Marcel Proust Swann's Way (In Search of Lost Time) is one of the most entertaining reading experiences in any language and arguably the finest single work of the twentieth century. Since the original prewar translation there has been no completely new rendering of the original French. Now Proust's masterpiece accessible to a whole new generation.
Swann's Way tells two related stories, the first of which revolves around Marcel, a younger version of the narrator, and his experiences in, and memories of, the French town Combray. Inspired by the "gusts of memory" that rise up within him as he dips a Madeleine into hot tea, the narrator discusses his fear of going to bed at night. He is a creature of habit and dislikes waking up in the middle of the night not knowing where he is.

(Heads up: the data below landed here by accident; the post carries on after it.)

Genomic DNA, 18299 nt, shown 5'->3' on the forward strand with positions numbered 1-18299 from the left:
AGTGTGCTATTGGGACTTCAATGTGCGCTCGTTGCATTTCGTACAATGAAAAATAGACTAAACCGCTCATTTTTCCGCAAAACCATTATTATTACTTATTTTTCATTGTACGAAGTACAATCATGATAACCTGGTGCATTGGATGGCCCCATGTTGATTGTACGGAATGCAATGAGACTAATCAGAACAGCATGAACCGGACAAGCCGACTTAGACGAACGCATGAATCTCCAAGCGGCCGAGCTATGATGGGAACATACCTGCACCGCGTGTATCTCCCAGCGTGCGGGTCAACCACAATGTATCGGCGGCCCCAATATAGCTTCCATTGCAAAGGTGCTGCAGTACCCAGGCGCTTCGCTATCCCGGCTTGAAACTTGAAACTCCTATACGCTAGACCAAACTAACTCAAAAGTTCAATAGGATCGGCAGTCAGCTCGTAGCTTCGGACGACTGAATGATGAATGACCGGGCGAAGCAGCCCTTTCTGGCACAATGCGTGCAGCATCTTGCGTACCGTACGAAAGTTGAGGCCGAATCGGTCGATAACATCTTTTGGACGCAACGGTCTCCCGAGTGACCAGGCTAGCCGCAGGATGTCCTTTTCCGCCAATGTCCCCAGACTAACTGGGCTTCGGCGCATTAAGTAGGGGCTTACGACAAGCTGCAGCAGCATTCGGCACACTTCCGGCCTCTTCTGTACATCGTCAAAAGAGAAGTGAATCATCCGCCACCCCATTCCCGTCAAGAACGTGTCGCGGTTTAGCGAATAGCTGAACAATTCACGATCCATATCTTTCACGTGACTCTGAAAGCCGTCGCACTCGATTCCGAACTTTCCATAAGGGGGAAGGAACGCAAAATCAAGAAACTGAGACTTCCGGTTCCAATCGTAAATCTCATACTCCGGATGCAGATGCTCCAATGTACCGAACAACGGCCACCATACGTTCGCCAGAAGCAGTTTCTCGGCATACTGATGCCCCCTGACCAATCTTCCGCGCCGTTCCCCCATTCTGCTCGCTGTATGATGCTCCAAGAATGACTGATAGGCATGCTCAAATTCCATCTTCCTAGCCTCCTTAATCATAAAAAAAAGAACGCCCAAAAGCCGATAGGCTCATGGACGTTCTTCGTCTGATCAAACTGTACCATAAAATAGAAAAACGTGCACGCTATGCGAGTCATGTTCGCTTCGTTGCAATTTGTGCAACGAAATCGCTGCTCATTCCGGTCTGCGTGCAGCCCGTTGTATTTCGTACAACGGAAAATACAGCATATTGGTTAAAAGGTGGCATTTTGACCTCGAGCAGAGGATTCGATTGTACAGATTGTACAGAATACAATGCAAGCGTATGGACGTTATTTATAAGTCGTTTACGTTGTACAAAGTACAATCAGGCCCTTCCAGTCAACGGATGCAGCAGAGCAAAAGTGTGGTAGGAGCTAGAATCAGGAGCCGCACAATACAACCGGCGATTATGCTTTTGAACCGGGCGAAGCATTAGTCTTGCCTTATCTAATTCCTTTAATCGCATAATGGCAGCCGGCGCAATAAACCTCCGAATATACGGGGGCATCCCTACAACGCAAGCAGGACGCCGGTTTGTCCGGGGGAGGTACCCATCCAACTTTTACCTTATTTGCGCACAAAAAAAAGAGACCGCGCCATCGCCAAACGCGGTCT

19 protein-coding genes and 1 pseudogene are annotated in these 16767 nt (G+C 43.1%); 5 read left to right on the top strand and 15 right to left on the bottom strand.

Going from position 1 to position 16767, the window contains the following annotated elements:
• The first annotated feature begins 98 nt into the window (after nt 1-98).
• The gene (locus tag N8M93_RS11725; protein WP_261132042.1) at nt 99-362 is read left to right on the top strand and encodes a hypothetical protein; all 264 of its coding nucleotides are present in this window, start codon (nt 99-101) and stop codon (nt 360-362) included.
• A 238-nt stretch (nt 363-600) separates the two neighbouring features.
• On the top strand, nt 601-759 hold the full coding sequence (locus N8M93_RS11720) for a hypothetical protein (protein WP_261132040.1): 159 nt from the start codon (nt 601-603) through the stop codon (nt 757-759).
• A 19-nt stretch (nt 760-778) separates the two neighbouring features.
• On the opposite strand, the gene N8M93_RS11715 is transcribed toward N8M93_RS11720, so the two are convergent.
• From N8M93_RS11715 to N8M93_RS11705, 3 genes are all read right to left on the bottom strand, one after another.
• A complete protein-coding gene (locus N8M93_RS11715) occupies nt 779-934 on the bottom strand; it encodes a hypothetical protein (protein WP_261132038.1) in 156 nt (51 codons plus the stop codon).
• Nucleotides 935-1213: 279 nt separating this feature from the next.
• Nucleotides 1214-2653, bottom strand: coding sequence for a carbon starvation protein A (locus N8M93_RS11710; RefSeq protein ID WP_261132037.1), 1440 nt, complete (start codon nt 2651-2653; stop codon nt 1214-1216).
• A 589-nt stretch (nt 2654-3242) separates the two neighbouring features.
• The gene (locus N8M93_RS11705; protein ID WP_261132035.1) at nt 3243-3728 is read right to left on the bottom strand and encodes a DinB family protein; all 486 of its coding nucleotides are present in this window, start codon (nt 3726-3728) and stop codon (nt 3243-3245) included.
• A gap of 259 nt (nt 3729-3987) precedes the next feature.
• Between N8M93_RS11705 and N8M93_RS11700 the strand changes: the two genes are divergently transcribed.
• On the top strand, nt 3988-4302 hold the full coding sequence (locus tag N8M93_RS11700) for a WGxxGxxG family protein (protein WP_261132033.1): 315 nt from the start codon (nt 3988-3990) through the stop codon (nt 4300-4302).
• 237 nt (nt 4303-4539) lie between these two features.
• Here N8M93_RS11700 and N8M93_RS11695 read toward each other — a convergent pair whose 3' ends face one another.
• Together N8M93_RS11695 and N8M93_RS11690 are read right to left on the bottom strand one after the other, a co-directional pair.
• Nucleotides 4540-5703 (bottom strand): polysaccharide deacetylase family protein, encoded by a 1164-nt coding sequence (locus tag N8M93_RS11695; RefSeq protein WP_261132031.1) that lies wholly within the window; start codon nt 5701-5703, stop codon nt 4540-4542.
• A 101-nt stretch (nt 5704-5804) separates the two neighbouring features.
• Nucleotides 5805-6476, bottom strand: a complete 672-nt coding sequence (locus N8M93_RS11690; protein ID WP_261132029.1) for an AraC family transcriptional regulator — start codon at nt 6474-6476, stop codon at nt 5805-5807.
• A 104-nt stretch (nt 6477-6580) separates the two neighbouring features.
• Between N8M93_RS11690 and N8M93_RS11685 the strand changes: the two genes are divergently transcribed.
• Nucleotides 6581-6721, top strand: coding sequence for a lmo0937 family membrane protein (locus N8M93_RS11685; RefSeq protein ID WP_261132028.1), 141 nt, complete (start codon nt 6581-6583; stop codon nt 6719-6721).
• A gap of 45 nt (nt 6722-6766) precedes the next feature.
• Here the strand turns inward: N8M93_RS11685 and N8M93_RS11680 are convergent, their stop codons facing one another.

Swann's Way is one of the preeminent novels of childhood-a sensitive boy's impressions of his family and neighbors, all brought dazzlingly back to life years later by the famous taste of a madeleine. It also enfolds the short novel Swann's Love, an incomparable study of sexual jealousy, which becomes a crucial part of the vast, unfolding structure of In Search of Lost Time. The first volume of the book that established Proust as one of the finest voices of the modern age-satirical, skeptical, confiding, and endlessly varied in his response to the human condition-Swann's Way also stands on its own as a perfect rendering of a life in art, of the past re-created through memory.
The novel recounts the experiences of the Narrator (who is never definitively named) while he is growing up, learning about art, participating in society, and falling in love.